32. Oremland RS, Culbertson CW, Winfrey MR (1991) Methylmercury decomposition in sediments and bacterial cultures—involvement of methanogens and sulfate reducers in oxidative demethylation. Appl Environ Microbiol 57(1):130–137Google Scholar
  33. Pak KR, Bartha R (1998) Mercury methylation and demethylation in anoxic lake sediments and by strictly anaerobic bacteria. Appl Environ Microbiol 64(3):1013–1017Google Scholar
  34. Qvarnstrom J, Frech W (2002) Mercury species transformations during sample pre-treatment of biological tissues studied by HPLC–ICP–MS. J Anal At Spectrom 17(11):1486–1491. doi: 10.1039/b205246f CrossRefGoogle Scholar
  35. Reis MAM, Almeida JS, Lemos PC, Carrondo MJT (1992) Effect of hydrogen-sulfide on growth of sulfate reducing bacteria. Biotechnol Bioeng 40(5):593–600CrossRefGoogle Scholar
  36. Roulet M, Guimaraes JRD, Lucotte M (2001) Methylmercury production and accumulation in sediments and soils of an amazonian floodplain—effect of seasonal inundation. Water Air Soil Pollut 128(1–2):41–60CrossRefGoogle Scholar
  37. Selin NE (2009) Global biogeochemical cycling of mercury: a review. Annu Rev Environ Resour 34:43–63. doi: 10.1146/annurev.environ.051308.084314 CrossRefGoogle Scholar
  38. Selvendiran P, Driscoll CT, Montesdeoca MR, Bushey JT (2008) Inputs, storage, and transport of total and methyl mercury in two temperate forest wetlands. J Geophys Res 113. doi: 10.1029/2008jg000739
  39. Skyllberg U (2008) Competition among thiols and inorganic sulfides and polysulfides for Hg and MeHg in wetland soils and sediments under suboxic conditions: Illumination of controversies and implications for MeHg net production. J Geophys Res 113. doi: G00c0310.1029/2008jg000745
  40. Skyllberg U, Qian J, Frech W, Xia K, Bleam WF (2003) Distribution of mercury, methyl mercury and organic sulphur species in soil, soil solution and stream of a boreal forest catchment. Biogeochemistry 64(1):53–76CrossRefGoogle Scholar
  41. Snell JP, Stewart II, Sturgeon RE, Frech W (2000) Species specific isotope dilution calibration for determination of mercury species by gas chromatography coupled to inductively coupled plasma- or furnace atomisation plasma ionisation-mass spectrometry. J Anal At Spectrom 15(12):1540–1545CrossRefGoogle Scholar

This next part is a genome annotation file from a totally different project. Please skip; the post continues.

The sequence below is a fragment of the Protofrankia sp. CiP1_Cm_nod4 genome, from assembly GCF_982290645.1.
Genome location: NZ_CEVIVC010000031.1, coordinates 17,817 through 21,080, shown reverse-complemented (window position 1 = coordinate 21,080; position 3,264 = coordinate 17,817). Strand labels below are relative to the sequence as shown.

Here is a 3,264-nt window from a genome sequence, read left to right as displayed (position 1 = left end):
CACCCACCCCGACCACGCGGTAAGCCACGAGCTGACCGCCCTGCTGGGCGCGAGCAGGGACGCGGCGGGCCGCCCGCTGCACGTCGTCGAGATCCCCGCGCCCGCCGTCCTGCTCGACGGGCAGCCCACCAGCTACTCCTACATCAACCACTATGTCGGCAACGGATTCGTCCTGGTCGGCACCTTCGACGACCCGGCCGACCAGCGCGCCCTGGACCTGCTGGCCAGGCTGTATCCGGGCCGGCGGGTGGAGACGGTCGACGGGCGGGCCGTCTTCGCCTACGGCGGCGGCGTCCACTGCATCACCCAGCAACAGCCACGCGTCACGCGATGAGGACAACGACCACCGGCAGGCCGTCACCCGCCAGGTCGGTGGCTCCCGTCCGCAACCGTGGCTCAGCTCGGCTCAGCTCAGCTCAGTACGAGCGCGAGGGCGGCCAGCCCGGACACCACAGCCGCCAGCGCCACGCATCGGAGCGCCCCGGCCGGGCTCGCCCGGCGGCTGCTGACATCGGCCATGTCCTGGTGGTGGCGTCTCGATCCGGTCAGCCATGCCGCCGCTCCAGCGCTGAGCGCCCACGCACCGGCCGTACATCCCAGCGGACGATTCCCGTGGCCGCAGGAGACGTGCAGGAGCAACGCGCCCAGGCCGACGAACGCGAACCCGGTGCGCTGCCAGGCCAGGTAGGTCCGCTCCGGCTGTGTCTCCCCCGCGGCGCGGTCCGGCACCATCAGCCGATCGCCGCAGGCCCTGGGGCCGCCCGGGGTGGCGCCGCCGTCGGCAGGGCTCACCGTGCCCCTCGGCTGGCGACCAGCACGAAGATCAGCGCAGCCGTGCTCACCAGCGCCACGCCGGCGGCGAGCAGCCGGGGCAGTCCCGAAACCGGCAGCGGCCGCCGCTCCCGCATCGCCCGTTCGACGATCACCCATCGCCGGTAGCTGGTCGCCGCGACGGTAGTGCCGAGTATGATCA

42. Soil Survey Staff (2010) Keys to soil taxonomy, 11th edn. USDA-Natural Resources Conservation Service, WashingtonGoogle Scholar
  43. St. Louis VL, Rudd JWM, Kelly CA, Beaty KG, Flett RJ, Roulet NT (1996) Production and loss of methylmercury and loss of total mercury from boreal forest catchments containing different types of wetlands. Environ Sci Technol 30(9):2719–2729CrossRefGoogle Scholar
  44. St. Louis VL, Rudd JWM, Kelly CA, Bodaly RA, Paterson MJ, Beaty KG, Hesslein RH, Heyes A, Majewski AR (2004) The rise and fall of mercury methylation in an experimental reservoir. Environ Sci Technol 38(5):1348–1358CrossRefGoogle Scholar
  45. US EPA (2002) Method 1631, mercury in water by oxidation, purge and trap, and cold vapor atomic fluorescence spectrometryGoogle Scholar
  46. Viollier E, Inglett PW, Hunter K, Roychoudhury AN, Van Cappellen P (2000) The ferrozine method revisited: Fe(II)/Fe(III) determination in natural waters. Appl Geochem 15(6):785–790CrossRefGoogle Scholar
  47. Warner KA, Roden EE, Bonzongo JC (2003) Microbial mercury transformation in anoxic freshwater sediments under iron-reducing and other electron-accepting conditions. Environ Sci Technol 37(10):2159–2165. doi: 10.1021/es0262939 CrossRefGoogle Scholar
  48. Weishaar JL, Aiken GR, Bergamaschi BA, Fram MS, Fujii R, Mopper K (2003) Evaluation of specific ultraviolet absorbance as an indicator of the chemical composition and reactivity of dissolved organic carbon. Environ Sci Technol 37(20):4702–4708. doi: 10.1021/es030360x CrossRefGoogle Scholar
  49. Windham-Myers L, Marvin-Dipasquale M, Krabbenhoft DP, Agee JL, Cox MH, Heredia-Middleton P, Coates C, Kakouros E (2009) Experimental removal of wetland emergent vegetation leads to decreased methylmercury production in surface sediment. J Geophys Res 114. doi: G00c0510.1029/2008jg000815
  50. Zar JH (1996) Biostatistical analysis. Prentice-Hall International (UK) Limited, LondonGoogle Scholar

Copyright information

© Springer Science+Business Media B.V. 2011

Authors and Affiliations

  • I. Tjerngren
    • 1
    Email author
  • T. Karlsson
    • 2
  • E. Björn
    • 2
  • U. Skyllberg
    • 1
  1. 1.Department of Forest Ecology and ManagementSwedish University of Agricultural SciencesUmeåSweden
  2. 2.Department of ChemistryUmeå UniversityUmeåSweden

Personalised recommendations